Roman Polanski's next movie is set 2,000 years ago, but it will still have plenty to say about the modern world, the French-Polish director is promising.
The Oscar winner is currently working on the screenplay for the film adaptation of Pompeii, British writer Robert Harris' novel about the ancient Roman city buried by the 79 AD Mount Vesuvius eruption.
He says that what drew him to the project are the analogies he saw between the ancient and modern worlds.
"Every time I reflect on how advanced the Romans were, both scientifically and culturally, and on how they would never have thought of the 15 centuries of darkness that would follow them, I think of us a little," he said recently at an Italian film festival for children.
"The energy of that age is comparable with that of today - then it was powered by slavery, today we use oil. "After that the world lived in darkness for so long and this makes me think that a similarly terrible period will follow us. "Just like then, there is so much barbarism today, I'm thinking of the fanaticism and terrorism we see".
Polanski plans to shoot parts of the movie, which has a reported budget of $150 million and is expected to come out next year, in Campania, the southern Italian region that is home to Pompeii.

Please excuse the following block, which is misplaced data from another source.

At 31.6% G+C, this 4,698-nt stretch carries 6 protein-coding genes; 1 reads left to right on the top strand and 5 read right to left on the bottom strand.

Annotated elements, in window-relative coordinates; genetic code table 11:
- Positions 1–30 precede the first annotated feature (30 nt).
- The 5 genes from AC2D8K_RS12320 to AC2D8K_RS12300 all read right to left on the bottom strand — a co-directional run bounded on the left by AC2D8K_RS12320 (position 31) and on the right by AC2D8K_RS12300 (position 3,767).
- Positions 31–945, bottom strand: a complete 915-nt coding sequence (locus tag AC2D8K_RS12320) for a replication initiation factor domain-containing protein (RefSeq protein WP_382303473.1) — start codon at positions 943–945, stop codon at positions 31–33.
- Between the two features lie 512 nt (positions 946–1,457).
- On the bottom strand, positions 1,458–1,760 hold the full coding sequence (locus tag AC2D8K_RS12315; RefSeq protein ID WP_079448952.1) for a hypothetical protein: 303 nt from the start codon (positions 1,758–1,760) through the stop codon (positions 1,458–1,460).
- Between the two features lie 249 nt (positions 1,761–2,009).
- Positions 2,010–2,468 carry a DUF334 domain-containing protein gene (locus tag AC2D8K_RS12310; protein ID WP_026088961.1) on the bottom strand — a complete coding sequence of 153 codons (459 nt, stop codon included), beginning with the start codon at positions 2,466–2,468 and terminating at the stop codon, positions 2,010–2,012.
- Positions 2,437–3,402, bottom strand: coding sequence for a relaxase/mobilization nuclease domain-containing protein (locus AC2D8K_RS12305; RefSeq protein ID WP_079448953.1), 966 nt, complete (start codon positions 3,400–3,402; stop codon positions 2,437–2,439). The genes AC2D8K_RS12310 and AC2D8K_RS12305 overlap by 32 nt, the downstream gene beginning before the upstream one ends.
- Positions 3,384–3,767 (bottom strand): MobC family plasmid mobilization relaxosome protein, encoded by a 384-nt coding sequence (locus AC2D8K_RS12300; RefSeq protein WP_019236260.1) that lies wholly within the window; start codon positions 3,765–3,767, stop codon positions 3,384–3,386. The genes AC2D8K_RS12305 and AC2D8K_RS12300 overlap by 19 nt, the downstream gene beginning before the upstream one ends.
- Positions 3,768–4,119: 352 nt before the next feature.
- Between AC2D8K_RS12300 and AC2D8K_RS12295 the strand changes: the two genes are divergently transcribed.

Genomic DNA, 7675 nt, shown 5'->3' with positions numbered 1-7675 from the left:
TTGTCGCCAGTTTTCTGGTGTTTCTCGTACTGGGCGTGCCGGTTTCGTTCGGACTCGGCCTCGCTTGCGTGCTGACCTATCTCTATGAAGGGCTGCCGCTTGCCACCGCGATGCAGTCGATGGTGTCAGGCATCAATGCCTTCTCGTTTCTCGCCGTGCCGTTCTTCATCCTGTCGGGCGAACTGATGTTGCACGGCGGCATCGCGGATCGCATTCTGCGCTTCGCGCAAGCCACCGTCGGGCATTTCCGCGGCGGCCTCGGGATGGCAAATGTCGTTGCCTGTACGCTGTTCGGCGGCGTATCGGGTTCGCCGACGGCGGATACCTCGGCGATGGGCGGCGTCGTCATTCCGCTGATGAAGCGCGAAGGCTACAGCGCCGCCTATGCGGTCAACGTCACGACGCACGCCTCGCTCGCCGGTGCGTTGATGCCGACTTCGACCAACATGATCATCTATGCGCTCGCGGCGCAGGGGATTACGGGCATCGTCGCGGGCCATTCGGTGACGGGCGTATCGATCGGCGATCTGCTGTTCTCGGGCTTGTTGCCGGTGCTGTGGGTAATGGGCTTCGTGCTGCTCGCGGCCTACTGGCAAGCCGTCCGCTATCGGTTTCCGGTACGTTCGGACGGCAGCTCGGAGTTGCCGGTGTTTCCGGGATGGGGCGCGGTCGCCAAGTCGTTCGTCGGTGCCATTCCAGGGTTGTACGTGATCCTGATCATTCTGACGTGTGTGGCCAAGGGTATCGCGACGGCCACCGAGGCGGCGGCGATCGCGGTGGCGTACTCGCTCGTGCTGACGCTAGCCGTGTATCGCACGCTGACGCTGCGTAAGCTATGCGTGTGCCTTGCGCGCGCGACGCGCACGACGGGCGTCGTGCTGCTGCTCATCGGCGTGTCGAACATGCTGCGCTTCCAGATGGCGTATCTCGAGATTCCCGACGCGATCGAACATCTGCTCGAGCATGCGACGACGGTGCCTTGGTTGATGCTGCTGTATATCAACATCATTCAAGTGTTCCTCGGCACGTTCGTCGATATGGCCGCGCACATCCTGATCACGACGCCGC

But he has stressed that he will not use the Pompeii archaeological site or Mount Vesuvius, two of Italy's top tourist attractions, during filming: "I'm not interested in the ruins or in Vesuvius because they were different from how we see them now. "Pompeii will be recreated on a set and there will be lots of special effects".
He said the film will be a "thriller with a love story in the background".
The focus of the story is Marcus Attilius, a fictional engineer in charge of Pompeii's Aqua Augusta aqueduct who realizes before anyone else that the volcano is about to blow.
Polanski,74, said he will devote less space than Harris did to the character of Pliny the Elder, the Roman commander and natural philosopher who died trying to evacuate people from the eruption.
Polanski was born in France in 1933 but grew up in Poland.
The director's films include Rosemary's Baby, The Tragedy of Macbeth, Chinatown, Tess, Frantic, Bitter Moon and The Pianist, for which he won an Academy Award in 2002 along with its star, Adrien Brody.
Polanski escaped from Poland during the Second World War but his parents were sent to a Nazi concentration camp and his mother died in the gas chambers.
The director's experiences were evoked in The Pianist, which recounts the true story of Wladyslaw Szpilman, a Polish virtuoso pianist who miraculously survived the Warsaw Ghetto and the Holocaust but was the only member of his family to escape deportation.
The film also won the coveted Palme d'Or at Cannes, Britian's BAFTA award and the Donatello David for best foreign film, Italy's equivalent of an Oscar.